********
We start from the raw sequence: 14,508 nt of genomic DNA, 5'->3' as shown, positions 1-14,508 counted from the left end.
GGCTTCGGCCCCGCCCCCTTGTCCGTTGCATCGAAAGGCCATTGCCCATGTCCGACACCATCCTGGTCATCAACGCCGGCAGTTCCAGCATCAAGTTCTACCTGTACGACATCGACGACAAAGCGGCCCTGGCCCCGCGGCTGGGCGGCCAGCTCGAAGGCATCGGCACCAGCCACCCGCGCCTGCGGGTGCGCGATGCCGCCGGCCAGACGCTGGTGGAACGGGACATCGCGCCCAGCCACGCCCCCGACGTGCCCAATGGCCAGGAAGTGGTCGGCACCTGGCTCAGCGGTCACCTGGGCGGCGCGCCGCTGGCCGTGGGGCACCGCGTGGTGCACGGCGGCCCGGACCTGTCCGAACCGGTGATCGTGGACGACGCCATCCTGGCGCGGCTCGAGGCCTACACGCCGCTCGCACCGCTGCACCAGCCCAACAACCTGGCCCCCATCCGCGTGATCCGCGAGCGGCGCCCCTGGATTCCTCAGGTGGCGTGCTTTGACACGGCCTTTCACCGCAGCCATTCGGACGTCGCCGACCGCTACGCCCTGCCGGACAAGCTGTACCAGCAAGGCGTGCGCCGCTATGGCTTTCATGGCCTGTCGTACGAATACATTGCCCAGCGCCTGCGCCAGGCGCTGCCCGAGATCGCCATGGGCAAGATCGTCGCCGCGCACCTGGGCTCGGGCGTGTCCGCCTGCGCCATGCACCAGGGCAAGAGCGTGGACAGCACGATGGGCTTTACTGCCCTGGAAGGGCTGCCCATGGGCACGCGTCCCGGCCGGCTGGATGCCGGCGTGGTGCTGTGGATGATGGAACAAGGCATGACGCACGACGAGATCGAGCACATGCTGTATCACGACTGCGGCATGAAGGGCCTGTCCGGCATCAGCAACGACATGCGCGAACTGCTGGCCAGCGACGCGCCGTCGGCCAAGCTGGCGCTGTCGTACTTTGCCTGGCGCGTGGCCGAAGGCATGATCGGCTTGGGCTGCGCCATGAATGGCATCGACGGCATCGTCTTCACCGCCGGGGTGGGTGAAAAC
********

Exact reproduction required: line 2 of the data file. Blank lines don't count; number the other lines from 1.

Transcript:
GGCTTCGGCCCCGCCCCCTTGTCCGTTGCATCGAAAGGCCATTGCCCATGTCCGACACCATCCTGGTCATCAACGCCGGCAGTTCCAGCATCAAGTTCTACCTGTACGACATCGACGACAAAGCGGCCCTGGCCCCGCGGCTGGGCGGCCAGCTCGAAGGCATCGGCACCAGCCACCCGCGCCTGCGGGTGCGCGATGCCGCCGGCCAGACGCTGGTGGAACGGGACATCGCGCCCAGCCACGCCCCCGACGTGCCCAATGGCCAGGAAGTGGTCGGCACCTGGCTCAGCGGTCACCTGGGCGGCGCGCCGCTGGCCGTGGGGCACCGCGTGGTGCACGGCGGCCCGGACCTGTCCGAACCGGTGATCGTGGACGACGCCATCCTGGCGCGGCTCGAGGCCTACACGCCGCTCGCACCGCTGCACCAGCCCAACAACCTGGCCCCCATCCGCGTGATCCGCGAGCGGCGCCCCTGGATTCCTCAGGTGGCGTGCTTTGACACGGCCTTTCACCGCAGCCATTCGGACGTCGCCGACCGCTACGCCCTGCCGGACAAGCTGTACCAGCAAGGCGTGCGCCGCTATGGCTTTCATGGCCTGTCGTACGAATACATTGCCCAGCGCCTGCGCCAGGCGCTGCCCGAGATCGCCATGGGCAAGATCGTCGCCGCGCACCTGGGCTCGGGCGTGTCCGCCTGCGCCATGCACCAGGGCAAGAGCGTGGACAGCACGATGGGCTTTACTGCCCTGGAAGGGCTGCCCATGGGCACGCGTCCCGGCCGGCTGGATGCCGGCGTGGTGCTGTGGATGATGGAACAAGGCATGACGCACGACGAGATCGAGCACATGCTGTATCACGACTGCGGCATGAAGGGCCTGTCCGGCATCAGCAACGACATGCGCGAACTGCTGGCCAGCGACGCGCCGTCGGCCAAGCTGGCGCTGTCGTACTTTGCCTGGCGCGTGGCCGAAGGCATGATCGGCTTGGGCTGCGCCATGAATGGCATCGACGGCATCGTCTTCACCGCCGGGGTGGGTGAAAAC